There are plenty of ways of remembering those we’ve lost. Of course, as the Legacy Lady, I focus on stories. We can tell people’s stories after they’re gone. And we can go about that in three different ways. They start with you as the individual remembering them. The second is to work with your family and do it on a small scale. Then for large-scale projects, there are plenty of different ideas to remember that person after they’ve passed. But why are we having this conversation right now?
It Starts with Stories
Recently, I had the opportunity to do a book signing. During that time, I had some really incredible conversations with women. Each of these women had a grief story of someone who had passed away. They had thought about writing that person’s story down or working with family members to remember them.
I hear really intimate, personal, vulnerable things from people, some of which they’ve never shared with anyone before. I’m honored that they share it with me. If you’re a person who’s told me your grief story, thank you. I’m grateful that you felt comfortable enough to share with me.
That’s why we’re having this conversation now. I have so many people around me who share their stories. Mostly about people who are already gone.
Remembering Those We’ve Lost by Writing Things Down
The first way to share stories is by looking at your own personal memories. Every day, we remember those we’ve lost, just by getting up every morning and doing what we do.
If you want to be more intentional about how you’re remembering that person, take some time every day to write something. You can write it in your journal—or anywhere, really. Share a little detail. Write down something you discussed with another person who knew that person. This doesn’t have to be anything big. Just remembering that person and telling their story by talking about them and writing it down helps. Go at your own pace.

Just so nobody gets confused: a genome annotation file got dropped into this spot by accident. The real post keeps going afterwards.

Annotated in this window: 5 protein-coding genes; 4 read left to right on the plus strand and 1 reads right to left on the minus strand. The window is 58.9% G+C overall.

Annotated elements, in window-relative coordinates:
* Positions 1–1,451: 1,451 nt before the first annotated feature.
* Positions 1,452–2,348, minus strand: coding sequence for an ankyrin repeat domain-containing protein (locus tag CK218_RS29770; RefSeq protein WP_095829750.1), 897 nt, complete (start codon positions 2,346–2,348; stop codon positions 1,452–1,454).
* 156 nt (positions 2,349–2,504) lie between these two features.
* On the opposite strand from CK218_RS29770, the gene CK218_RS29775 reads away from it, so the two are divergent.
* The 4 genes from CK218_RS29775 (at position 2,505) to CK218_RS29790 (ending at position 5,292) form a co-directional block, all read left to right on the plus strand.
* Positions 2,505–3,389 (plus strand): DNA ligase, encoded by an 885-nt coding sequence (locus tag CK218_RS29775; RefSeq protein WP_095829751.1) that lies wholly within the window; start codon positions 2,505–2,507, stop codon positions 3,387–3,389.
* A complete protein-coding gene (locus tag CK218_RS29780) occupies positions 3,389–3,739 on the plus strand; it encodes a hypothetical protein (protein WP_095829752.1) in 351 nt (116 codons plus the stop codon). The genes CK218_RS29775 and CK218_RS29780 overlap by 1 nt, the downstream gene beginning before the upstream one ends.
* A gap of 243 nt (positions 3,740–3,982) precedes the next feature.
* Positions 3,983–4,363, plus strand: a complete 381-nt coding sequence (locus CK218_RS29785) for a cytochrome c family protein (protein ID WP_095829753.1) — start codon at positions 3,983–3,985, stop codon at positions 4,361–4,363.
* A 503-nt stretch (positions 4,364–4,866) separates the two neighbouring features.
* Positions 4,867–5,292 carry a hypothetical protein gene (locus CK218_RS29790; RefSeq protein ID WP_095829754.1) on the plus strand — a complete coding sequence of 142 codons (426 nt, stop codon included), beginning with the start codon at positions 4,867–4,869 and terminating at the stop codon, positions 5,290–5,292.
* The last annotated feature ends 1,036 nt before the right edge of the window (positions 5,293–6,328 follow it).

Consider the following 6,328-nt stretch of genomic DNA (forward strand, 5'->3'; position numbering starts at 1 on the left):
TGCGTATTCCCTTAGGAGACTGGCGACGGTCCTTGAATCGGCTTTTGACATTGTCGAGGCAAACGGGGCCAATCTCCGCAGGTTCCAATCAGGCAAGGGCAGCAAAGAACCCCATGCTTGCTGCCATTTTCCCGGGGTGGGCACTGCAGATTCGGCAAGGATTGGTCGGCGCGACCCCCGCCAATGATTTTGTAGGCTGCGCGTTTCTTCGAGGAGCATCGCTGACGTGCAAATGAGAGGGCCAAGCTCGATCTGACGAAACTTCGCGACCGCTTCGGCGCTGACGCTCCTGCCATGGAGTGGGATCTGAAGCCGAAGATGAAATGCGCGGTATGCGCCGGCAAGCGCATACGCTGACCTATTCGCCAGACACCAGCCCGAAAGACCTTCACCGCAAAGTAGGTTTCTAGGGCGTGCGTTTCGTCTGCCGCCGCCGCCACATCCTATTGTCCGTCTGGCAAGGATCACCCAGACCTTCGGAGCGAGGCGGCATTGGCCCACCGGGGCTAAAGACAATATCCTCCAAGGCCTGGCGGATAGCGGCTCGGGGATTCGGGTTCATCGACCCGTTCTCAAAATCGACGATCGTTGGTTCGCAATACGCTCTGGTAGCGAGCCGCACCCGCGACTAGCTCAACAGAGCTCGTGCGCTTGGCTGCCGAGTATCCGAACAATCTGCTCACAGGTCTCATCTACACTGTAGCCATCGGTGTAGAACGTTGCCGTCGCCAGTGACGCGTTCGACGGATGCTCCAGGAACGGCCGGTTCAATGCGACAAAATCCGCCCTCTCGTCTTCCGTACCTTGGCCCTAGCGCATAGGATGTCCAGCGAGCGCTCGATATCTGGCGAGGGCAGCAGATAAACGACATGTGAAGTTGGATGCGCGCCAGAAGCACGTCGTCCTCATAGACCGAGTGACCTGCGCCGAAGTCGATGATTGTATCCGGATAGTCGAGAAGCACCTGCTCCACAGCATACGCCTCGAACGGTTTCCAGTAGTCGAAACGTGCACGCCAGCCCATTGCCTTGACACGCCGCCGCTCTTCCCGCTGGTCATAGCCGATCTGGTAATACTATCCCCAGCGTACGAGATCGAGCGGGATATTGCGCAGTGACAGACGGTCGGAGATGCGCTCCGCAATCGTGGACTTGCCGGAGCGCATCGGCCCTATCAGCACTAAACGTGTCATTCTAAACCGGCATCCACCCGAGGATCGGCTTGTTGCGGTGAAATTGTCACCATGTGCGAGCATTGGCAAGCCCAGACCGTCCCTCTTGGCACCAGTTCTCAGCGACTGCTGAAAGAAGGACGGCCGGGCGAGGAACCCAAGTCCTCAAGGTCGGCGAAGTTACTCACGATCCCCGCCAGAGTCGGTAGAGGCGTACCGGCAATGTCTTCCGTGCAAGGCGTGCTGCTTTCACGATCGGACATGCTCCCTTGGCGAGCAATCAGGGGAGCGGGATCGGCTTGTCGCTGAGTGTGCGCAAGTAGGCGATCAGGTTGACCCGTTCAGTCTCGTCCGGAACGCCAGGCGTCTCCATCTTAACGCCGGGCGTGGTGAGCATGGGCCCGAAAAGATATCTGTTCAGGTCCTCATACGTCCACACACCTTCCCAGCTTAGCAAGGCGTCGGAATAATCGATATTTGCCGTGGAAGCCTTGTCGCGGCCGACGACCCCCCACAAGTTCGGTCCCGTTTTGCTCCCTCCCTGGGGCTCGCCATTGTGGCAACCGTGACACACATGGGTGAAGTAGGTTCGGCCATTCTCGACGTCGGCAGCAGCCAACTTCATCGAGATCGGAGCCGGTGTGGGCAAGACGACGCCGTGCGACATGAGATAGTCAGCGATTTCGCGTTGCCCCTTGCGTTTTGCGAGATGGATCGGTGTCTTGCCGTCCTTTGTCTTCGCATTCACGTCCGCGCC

Remembering as a Family Those We’ve Lost
As a family, remembering those we’ve lost can go from small-scale to large-scale activities. On a smaller scale, it's simply by talking about them. Remember that person over Sunday dinner or while doing things they used to do. If someone in your family likes to write things down, they can keep a notebook of what you talked about and the memories you shared.
By talking about family members who have passed on, you are adding this tradition into your family’s fabric. This allows you to share that person with the next generation. It encourages them to ask questions and includes them in the conversation. You can even put on a family play, if that fits into your family’s personality, getting the kids to play different characters. Improv is a great way to
Scrapbooks and photo albums are a great way to share those who’ve passed with the next generation as well. Usually, those things are sitting on a shelf collecting dust, so you can pull them out to have a memory session. Of course, a family notetaker can document these times as well.
Large-scale Projects for Remembering Those We’ve Lost
What if you want to work on a larger project as a family? There are many choices. You may want to try slideshows, full-length books, scrapbooks, or memory collections. Memory collections are designed to help people have a complete picture of the person who has passed away. The idea is to include as many people as possible, so you can even set it up online.
When I've worked on memory collections, I send out a survey so that everyone is able to share their stories and submit pictures. Those memories then can all be compiled into a book. If you have questions about remembering those we’ve lost or want to discuss project ideas, feel free to email me or Facebook message the page. If you are in more of a Hospice situation, I have that information here.
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